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states (70 for ten digits, one for presilence, one for postsilence, and one for silence within connected digits). Each HMM state was composed of four mixture components. For a speech frame, we applied the Hamming windowing and computed a feature vector of 12-order LPC-derived cepstral coefficients, 12-order delta cepstral coefficients, one delta log energy and one delta delta log energy. Our baseline system (i.e., plug-in MAP decoding using SI HMMs) reports the word error rates of 25.6%, 55%, and 62.3% for driving conditions of standby, downtown and freeway, respectively. B. Implementation Issues We have presented a general TBPC-OPE decision strategy. This strategy is applicable to large vocabulary continuous speech recognition (LVCSR) system where a language model has been defined. In the experiments, we ignored the contribution of language model during TBPC decision of (4). The case of TBPC-OPE using one transformation cluster shared by all HMM pdfs is adopted in most of experiments. We also compare the recognition results by extending the number of transformation clusters. To start the OPE capability, beforehand. we need to have the initial hyperparameter In this study, the initial hyperparameters were estimated from SI training data and using the technique in [3]. To prevent the fluctuation of performance induced by the refreshment of and , we heuristically force hyperparameters and fix for all incremental intervals. The HMM precision is simplified to be diagonal. From (25) and (32), we matrix of Gaussian density in know that the precision matrix (15) can be guaranteed to be symmetric and positive definite. In the following, we realize several variants of TBPC-OPE strategy and perform systematic evaluation of convergence property, hyperparameter sensitivity, transformation functions and multiple transformation clusters. The performance of TBPC and plug-in MAP decision is also compared. Moreover, we examine the proposed TBPC decision against other BPC decision [22], [32], [33]. C. Evaluation of Hyperparameter Sensitivity in TBPC-OPE are crucial to The hyperparameters characterize the uncertainty of transformation parameters for TBPC-OPE strategy. We would like to know the sensitivity of with relation to speech recognition fixed hyperparameter performance. In Fig. 3, the word error rates of baseline plug-in are compared under MAP and TBPC-OPE with different the case of freeway driving. In this case, each speaker uses five supervised adaptation sentences to incrementally learn his/her own hyperparameters on a sentence-by-sentence basis. Those derived hyperparameters are fixed for TBPC-based speech recognition. This realization is referred as TBPC with OPE processing on adaptation phase. We can see that TBPC-OPE is superior to baseline plug-in MAP. Better performance is obtained when hyperparameter is ranged between 50 and 70. to be 55 in the subsequent Accordingly, we roughly specify , the BPLM of (22) has a experiments. In case of multivariate distribution form with 30 degrees of freedom and the WER of 47.7% is obtained.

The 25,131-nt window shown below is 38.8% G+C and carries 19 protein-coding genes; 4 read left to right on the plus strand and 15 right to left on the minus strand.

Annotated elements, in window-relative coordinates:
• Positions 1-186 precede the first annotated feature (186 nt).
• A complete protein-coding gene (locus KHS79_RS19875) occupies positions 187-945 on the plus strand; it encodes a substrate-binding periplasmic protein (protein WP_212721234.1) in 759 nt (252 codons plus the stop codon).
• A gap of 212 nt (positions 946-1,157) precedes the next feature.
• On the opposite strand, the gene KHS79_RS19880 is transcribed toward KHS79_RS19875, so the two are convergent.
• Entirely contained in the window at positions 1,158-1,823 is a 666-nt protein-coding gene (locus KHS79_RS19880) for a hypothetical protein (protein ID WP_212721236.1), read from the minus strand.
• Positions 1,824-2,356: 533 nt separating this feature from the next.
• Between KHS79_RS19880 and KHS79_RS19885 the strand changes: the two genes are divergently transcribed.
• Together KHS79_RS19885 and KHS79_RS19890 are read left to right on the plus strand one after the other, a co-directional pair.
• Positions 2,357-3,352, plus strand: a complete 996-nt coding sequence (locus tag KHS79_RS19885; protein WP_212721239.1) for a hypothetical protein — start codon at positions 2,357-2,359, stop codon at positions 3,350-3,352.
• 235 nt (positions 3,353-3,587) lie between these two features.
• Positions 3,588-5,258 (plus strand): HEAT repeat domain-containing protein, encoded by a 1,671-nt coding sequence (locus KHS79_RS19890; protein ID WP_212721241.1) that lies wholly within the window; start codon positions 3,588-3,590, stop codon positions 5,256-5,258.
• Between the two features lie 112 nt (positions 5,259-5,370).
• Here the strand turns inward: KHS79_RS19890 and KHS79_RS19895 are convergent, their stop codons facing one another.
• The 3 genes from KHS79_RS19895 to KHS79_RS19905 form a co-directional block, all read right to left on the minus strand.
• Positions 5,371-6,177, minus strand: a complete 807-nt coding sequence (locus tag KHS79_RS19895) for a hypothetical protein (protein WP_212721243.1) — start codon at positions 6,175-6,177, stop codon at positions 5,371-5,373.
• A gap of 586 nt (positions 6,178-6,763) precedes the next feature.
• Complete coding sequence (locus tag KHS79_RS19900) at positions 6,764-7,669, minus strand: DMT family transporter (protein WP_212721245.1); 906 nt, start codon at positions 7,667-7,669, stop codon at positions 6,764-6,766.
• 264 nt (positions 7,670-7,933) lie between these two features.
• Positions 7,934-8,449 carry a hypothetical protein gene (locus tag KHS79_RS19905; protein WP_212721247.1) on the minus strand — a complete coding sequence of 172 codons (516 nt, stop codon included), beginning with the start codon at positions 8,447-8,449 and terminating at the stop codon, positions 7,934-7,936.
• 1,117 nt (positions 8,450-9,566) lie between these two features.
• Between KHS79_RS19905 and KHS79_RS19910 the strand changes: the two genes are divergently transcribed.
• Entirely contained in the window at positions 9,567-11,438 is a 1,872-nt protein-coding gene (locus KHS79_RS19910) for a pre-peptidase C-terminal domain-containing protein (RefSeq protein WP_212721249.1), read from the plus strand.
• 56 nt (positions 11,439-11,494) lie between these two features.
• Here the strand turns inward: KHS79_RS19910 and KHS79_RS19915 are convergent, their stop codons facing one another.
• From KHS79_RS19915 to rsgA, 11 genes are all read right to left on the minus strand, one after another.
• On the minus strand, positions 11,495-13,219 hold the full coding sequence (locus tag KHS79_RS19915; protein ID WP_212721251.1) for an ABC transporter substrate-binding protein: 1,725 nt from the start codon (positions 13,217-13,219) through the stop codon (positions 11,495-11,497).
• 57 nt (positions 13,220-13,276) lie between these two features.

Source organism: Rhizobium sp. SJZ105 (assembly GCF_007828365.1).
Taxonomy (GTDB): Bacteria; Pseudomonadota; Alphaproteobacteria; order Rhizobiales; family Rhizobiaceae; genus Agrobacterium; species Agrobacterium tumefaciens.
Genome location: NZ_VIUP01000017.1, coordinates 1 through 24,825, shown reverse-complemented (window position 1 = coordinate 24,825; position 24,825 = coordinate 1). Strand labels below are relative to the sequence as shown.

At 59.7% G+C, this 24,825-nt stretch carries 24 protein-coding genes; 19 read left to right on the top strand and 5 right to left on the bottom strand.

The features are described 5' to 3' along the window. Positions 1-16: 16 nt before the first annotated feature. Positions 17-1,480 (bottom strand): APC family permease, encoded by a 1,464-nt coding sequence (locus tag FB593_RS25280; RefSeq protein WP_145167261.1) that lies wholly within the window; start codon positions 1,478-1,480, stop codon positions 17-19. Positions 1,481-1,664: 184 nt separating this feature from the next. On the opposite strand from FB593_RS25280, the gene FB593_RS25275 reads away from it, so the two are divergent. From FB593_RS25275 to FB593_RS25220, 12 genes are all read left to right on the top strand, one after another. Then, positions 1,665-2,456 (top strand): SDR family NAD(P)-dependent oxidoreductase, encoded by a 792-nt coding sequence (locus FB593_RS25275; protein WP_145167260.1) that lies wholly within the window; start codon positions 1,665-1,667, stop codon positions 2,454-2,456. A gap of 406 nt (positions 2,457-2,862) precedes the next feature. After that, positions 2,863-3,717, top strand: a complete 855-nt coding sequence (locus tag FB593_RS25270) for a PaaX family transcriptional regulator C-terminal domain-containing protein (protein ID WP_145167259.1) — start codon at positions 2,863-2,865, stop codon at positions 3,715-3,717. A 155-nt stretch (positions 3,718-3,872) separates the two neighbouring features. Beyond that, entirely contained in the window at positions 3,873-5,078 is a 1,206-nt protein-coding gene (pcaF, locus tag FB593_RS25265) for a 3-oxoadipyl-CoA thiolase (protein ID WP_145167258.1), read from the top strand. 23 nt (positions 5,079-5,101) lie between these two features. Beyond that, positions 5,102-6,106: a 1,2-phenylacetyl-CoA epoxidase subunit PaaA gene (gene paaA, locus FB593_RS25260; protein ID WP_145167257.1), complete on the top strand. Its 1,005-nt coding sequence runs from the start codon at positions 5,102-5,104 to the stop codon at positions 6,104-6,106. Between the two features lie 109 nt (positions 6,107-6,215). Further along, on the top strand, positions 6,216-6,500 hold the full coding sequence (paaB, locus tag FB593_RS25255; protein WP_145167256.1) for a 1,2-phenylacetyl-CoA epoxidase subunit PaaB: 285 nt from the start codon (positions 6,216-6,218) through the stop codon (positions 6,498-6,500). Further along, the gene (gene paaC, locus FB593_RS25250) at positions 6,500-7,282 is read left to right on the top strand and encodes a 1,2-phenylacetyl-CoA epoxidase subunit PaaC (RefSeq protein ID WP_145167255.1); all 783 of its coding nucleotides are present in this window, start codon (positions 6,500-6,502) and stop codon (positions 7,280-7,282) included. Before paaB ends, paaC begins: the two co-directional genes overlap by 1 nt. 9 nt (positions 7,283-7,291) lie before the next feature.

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Fig. 3. Comparison of word error rates of baseline system and TBPC-OPE strategy using various values of hyperparameter under freeway driving condition.

Fig. 5. Comparison of word error rates of baseline system, online transformation and TBPC with OPE processing both on adaptation and test phases under various driving conditions.

where the hyperparameters are not only learnt using five supervised adaptation data but also refreshed during recognition on a sentence-by-sentence basis. From Fig. 4, we learn that TBPC with OPE processing outperforms that without OPE processing under various driving conditions. If OPE processing is done both on adaptation and test phases, the best recognition results are obtained. In case of downtown driving, the word error rates have been reduced to 41.3% for OPE processing on adaptation phase and 38.1% for OPE processing both on adaptation and test phases. These results indicate that the hyperparameters realistically learnt from test data do improve the TBPC decision. Notably, the hyperparameter learning is partially supervised in this realization. D. Comparison of Online Transformation and TBPC-OPE

Fig. 4. Comparison of word error rates of baseline system, TBPC without OPE processing, TBPC with OPE processing on adaptation phase and TBPC with OPE processing both on adaptation and test phases under various driving conditions.

Also, we compare the performance of baseline plug-in MAP and TBPC with fixed initial hyperparameters estimated from SI training data [3]. Obviously, these hyperparameters are shared for all testing speakers. This realization is also referred as TBPC without OPE processing. As shown in Fig. 4, the TBPC without OPE processing is significantly better than baseline plug-in MAP under various driving conditions. For the case of downtown driving, the WER is greatly reduced from 55% of baseline plug-in MAP to 46% of TBPC without OPE processing. Such results are promising because there are no extra adaptation data and computational overhead needed in this realization. To further explore the hyperparameter sensitivity, we implement two other realizations for comparison. The first realization is the TBPC with OPE processing on adaptation phase mentioned earlier. The second realization is referred as TBPC with OPE processing both on adaptation and test phases